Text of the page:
Concussions have been on the “front burner” for a few years now, yet not everyone has the clear and consistent message about this injury. There continues to be gaps in how the injury is covered by the media, accepted by the leagues and understood by the general sport loving public. Yesterday was arguably the most high-profile week for concussions in American sport as three well-known quarterbacks exited the game with concussion. Due to the attention that will be given, I am deeming this a “teachable moment” for everyone.
Several opportunities have been presented to get the message correct and out there this year; in week 2 and week 5 there were 12 concussions. Last year, week 11 produced 14 and week 14 had 16 concussions yet not nearly the “attention”. Two seasons ago there was the “watershed” moment of NFL concussions not to mention the 15 concussions in week 16. Yet the message continues to be clouded.
Regardless where you stand on the concussion issue (you should be concerned), particularly in the NFL, it would be a good time to get the basic information out there and link up some further information if you choose to look. I will try to lay this out in the most helpful manner; to the point with as much fact as possible (I will notify when its opinion). I will do it bullet point style;
- FROM CDC: of the roughly 3.6M concussions that go the emergency room in the US, over 50% are due to recreational activities/wheeled sports. Estimates have been made that 30-50% of all concussions are undisclosed or unreported.
- Concussions occur in all sports, the exposure and rate is much higher in: American football, rugby, Aussie Rules, men’s lacrosse, ice hockey.
- Current research/theory suggests there may be a cumulative effect of subconcussive hits lowering the threshold for a concussive episode (this is why we see more concussions later in a sports season).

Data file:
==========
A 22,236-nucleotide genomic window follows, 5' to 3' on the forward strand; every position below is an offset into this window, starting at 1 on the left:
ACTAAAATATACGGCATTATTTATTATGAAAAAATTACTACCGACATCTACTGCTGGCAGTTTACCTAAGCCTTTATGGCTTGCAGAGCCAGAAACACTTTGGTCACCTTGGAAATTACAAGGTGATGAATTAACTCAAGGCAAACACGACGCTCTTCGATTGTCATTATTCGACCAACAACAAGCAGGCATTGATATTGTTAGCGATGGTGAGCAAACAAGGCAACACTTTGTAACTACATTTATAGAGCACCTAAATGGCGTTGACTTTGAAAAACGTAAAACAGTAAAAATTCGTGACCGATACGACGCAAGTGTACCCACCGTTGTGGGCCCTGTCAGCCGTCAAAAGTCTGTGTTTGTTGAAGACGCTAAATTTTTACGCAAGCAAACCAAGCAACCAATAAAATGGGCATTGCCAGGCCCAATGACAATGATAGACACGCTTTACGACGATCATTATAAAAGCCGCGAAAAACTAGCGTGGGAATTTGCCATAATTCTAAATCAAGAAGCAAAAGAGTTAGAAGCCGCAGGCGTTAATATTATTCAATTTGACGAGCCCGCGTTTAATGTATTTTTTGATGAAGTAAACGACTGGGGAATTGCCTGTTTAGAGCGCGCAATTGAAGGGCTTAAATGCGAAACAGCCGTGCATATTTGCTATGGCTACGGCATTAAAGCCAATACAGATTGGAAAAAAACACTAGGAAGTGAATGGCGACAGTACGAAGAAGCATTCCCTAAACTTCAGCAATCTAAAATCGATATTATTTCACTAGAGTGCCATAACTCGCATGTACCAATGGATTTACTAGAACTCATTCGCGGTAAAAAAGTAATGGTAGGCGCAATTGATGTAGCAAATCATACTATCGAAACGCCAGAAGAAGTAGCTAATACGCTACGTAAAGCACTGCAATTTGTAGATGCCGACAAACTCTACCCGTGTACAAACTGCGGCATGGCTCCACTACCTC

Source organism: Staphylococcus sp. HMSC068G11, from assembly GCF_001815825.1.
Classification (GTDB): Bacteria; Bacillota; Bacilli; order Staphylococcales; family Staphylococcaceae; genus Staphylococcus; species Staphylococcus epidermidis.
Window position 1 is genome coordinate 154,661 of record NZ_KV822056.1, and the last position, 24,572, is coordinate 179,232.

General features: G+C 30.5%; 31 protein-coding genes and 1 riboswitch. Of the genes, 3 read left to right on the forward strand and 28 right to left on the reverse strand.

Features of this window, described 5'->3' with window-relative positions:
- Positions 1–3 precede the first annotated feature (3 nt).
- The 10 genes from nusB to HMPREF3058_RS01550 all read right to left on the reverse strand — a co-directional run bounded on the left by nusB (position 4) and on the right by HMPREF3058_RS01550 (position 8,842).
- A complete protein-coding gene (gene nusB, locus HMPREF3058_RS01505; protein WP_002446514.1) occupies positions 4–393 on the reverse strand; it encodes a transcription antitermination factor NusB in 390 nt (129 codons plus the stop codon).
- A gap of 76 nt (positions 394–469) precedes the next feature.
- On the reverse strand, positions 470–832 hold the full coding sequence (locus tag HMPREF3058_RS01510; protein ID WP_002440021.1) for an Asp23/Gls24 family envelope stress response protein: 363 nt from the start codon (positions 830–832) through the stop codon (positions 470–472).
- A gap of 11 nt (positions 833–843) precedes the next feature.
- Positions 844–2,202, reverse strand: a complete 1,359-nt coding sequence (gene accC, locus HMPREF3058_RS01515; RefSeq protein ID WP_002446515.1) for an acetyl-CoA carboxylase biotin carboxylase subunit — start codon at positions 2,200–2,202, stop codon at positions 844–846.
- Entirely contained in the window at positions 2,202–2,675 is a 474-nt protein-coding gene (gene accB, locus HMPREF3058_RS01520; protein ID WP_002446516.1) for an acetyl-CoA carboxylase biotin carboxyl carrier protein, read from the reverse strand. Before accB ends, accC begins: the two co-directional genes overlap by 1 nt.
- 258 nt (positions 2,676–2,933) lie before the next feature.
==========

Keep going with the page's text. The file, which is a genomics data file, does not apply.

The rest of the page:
- There are a myriad of terrible myths about concussions, this is a great link to some of those. Probably the most concerning for the parents/general public is that you DO NOT have to be knocked out to have a concussion.
- There is no such thing as “concussion-like” symptoms or a “mild concussion”. All symptoms are concussion symptoms, and every concussion is unique to the individual none of which are mild. After all we are discussing brain injury.
- There is not a true consensus on the definition of concussion, however the simplest way to understand a concussion is: a traumatic event resulting in any disruption of normal brain activity. There is a good discussion as to what is happening at a cellular level HERE.
- The list of signs and symptoms is long but can be found HERE.
- Helmets, mouthguards and ANY equipment cannot prevent concussions, anyone who tell/sells you so is lying and trying to sell you snake oil.
- Unfortunately many MD’s/DO’s who are primary care physicians do not understand or even know enough about concussions to be helpful to an individual, often they can produce more harm.
- And the final piece of information I would like to present to you today:
The actual brain injury of concussion is not the elephant in the room. Preventing concussions is impossible with what we currently know, unless you live in a bubble, so concussions will happen; in sport and in life. The most concerning issue with this epidemic is the mismanagement of the injury. If you treat this injury incorrectly not only will it take longer to recover you can do further damage to the individual.
Accept the fact that concussions are going to occur; know and understand the risks associated with concussions then if and when one occurs handle it correctly.
All of that being said to limit concussions you must limit exposure. This is imperative for the youth in sports.
We will have week 10 numbers later in the week. But remember this is not the most concussions we have seen in a week, just the most QB’s in a single week. Time to spread the word.
Nice work disseminating accurate information with a basis in the literature. I’m currently working on some research regarding baseline testing, with a clinical focus on preventing early RTP. None of it matters, though, if players aren’t taken out of the game when injury occurs. It’s unbelievable Jay Cutler remained on the field, and took a secondary hit, five minutes (game clock time) after he sustained the first blow.
You’re absolutely right we can’t prevent concussion in sport, but we can eliminate those effects (even deaths) which occur secondary to concussion.
Maybe we can’t eliminate concussions, but with education and informed decisions safety should be #1.
Yes, we also need to assess, diagnose, treat head injuries and concussions more aggressively.